I think many (most?) people just don’t experience or appreciate art on the level that some of us do. I know that sounds very pretentious and stuck up to say! But I could wax lyrical about a close up of a decaying leaf, all the elements I like visually, and the symbolism and the emotion. The average viewer would say “pretty leaf”, or worse, “why didn’t you take a photograph of a leaf that was still alive and green?”…
My wife is a huge lover of family snaps, we have probably 25 in our main living room, including a multi-framed one of our wedding photos. I found it strange for some time, but have got used to it and actually enjoy it now.
You’ll probably recoil in horror at this Anton, but I was looking at those digital photo frames the other day, just so we could have say 20 photographs of the kids on rotation, rather than just one physical print.
hey, those digital frames are brilliant, and so easy to use. I think for pics of family and friends, and those special holiday moments, it’s just PERFECT!! Far too often our images are hidden away on a blog, or some curated website, far away in a dark corner of the InterWebs.
“why didn’t you take a photograph of a leaf that was still alive and green?”… THAT question I know very well 😀
I have been known to hide old bouquets of flowers that I bought my misses, just to make sure she doesn’t toss them out when they start waning…. #justassad 😉
Ah I didn’t think you’ve be a fan of the digital frames. The only thing holding me back initially is the cost, but I guess it’s the equivalent of buying multiple wood/metal/plastic frames so good value in the long run. Absolutely about images hidden in dark corners, I know that while we do have a lot of photos displayed, there are thousands more (even though I’m not especially prolific in taking family photos) on my HD that could be seen more often.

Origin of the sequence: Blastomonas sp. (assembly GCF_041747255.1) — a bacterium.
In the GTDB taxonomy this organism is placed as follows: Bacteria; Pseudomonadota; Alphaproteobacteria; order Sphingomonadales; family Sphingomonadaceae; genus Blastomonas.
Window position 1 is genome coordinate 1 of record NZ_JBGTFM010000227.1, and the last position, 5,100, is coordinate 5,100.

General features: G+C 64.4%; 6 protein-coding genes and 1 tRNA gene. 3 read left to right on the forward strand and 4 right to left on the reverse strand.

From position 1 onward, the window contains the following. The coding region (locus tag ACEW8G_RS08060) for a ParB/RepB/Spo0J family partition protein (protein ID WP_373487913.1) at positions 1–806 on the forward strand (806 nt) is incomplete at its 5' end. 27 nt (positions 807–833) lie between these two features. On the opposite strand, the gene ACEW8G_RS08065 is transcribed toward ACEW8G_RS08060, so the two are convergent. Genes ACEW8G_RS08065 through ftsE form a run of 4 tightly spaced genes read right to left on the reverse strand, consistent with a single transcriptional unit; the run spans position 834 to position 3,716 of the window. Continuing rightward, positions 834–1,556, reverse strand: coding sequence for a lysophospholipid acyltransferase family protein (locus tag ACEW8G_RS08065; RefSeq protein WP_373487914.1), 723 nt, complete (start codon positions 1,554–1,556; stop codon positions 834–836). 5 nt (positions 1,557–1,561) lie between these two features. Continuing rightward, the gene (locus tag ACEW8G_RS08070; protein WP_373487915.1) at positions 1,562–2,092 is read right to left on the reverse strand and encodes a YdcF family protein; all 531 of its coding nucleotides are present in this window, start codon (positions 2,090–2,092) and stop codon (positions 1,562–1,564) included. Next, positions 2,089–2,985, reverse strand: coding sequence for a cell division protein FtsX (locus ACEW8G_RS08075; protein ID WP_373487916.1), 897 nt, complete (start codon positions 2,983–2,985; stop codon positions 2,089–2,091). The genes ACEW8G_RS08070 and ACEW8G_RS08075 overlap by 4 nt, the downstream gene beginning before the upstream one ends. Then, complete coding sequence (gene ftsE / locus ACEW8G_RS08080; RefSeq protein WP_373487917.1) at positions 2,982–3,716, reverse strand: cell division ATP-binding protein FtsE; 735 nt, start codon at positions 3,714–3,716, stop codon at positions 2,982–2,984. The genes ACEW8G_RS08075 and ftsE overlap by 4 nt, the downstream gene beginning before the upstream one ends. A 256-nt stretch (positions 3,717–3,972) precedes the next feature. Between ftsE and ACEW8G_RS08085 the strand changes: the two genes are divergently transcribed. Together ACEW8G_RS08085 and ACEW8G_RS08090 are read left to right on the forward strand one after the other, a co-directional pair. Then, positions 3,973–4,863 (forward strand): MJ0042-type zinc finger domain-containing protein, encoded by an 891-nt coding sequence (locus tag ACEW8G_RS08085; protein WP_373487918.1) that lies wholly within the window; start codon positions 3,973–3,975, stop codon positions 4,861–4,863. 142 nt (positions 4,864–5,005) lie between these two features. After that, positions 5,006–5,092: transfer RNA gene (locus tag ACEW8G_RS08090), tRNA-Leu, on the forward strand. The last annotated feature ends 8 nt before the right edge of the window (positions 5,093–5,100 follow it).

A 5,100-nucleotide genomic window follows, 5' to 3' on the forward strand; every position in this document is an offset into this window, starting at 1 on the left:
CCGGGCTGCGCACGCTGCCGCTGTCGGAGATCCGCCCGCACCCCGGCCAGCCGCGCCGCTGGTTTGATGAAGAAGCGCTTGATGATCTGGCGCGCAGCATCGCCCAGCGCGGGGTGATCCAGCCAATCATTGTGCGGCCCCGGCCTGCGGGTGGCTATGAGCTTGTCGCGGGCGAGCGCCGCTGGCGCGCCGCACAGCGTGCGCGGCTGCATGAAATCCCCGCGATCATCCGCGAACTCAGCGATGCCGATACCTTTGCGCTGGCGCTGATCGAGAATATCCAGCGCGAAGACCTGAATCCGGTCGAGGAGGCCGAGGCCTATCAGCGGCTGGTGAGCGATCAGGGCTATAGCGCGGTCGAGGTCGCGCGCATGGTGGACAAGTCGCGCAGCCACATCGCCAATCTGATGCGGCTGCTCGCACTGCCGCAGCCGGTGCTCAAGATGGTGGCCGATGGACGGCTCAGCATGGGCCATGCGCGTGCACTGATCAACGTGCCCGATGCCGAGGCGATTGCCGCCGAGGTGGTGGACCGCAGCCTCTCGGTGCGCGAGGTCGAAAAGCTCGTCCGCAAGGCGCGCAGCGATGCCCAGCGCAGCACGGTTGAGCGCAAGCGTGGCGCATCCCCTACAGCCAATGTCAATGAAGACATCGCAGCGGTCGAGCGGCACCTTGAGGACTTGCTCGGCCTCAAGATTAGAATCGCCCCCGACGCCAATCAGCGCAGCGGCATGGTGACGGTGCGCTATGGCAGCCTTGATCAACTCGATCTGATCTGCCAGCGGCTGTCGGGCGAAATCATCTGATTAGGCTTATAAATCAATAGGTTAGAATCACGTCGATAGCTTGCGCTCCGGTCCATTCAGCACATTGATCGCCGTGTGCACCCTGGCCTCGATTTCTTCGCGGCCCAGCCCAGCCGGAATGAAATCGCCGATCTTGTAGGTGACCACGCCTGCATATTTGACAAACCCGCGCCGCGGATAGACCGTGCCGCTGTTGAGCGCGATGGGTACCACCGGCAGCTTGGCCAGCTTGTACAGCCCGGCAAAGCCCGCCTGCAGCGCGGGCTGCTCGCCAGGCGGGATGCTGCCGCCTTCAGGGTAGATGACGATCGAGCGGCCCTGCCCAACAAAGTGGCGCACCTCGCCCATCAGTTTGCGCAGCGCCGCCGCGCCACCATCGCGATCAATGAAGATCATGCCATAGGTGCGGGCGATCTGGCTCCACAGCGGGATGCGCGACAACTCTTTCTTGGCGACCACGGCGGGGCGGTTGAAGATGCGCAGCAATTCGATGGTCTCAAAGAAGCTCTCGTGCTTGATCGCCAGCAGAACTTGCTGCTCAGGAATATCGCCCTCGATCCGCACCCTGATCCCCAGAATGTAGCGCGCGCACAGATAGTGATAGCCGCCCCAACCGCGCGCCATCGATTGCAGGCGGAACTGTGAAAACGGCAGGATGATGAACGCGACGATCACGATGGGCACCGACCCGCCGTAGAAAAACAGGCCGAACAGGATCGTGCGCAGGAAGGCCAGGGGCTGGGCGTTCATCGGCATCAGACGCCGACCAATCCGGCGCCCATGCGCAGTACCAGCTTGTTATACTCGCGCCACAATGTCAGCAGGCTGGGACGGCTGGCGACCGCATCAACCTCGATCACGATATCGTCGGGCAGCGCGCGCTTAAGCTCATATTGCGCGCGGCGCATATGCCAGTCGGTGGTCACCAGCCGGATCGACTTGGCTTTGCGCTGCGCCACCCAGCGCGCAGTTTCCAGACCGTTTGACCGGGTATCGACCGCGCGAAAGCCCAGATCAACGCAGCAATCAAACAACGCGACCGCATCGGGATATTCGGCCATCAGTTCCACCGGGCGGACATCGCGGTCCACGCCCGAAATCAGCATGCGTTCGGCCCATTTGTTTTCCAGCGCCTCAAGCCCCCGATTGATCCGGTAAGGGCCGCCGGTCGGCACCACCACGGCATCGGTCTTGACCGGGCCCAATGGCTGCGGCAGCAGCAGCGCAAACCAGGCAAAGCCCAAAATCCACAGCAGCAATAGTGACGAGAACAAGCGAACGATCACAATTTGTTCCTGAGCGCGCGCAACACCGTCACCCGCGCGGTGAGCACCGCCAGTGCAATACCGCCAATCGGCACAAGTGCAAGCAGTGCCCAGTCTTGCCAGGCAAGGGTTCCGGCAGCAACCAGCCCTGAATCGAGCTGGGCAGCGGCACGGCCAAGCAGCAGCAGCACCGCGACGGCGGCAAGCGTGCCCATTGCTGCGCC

I’ve done a similar thing with flower bouquets, just pretended I’ve not noticed them dying and taken a few close ups of the decaying leaves and fallen petals when no-one else is around, ha ha.
😉 don;t worry, your secret is safe with me
just found this from waaaay back, but still rings true (sadly, proof that moving forward can be tricky)
Anton, I remember seeing this post and photo at the time. I think it was around the time I was dabbling in street photography and we “met” on the Street Hunters community on Google+. If I could do this kind of street photography more, I would!
How do you stand now, in terms of sharing online, and where you are with your photography?
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Trying to “Picture the most incredible photograph you can make, with this subject, with this equipment, in these lighting conditions. Would that ultimate realisation of the scene before you be worth capturing?” may well freeze me in my tracks with creative anxiety, but I’m going to give it a shot anyway — pardon the pun — on my next trip. Thanks for the thought-provoking post, Dan.
I think if we focus on whether the scene is worth capturing at all, rather than how we can make the very best photo and getting everything “perfect” is the key. Good luck, let me know how it goes!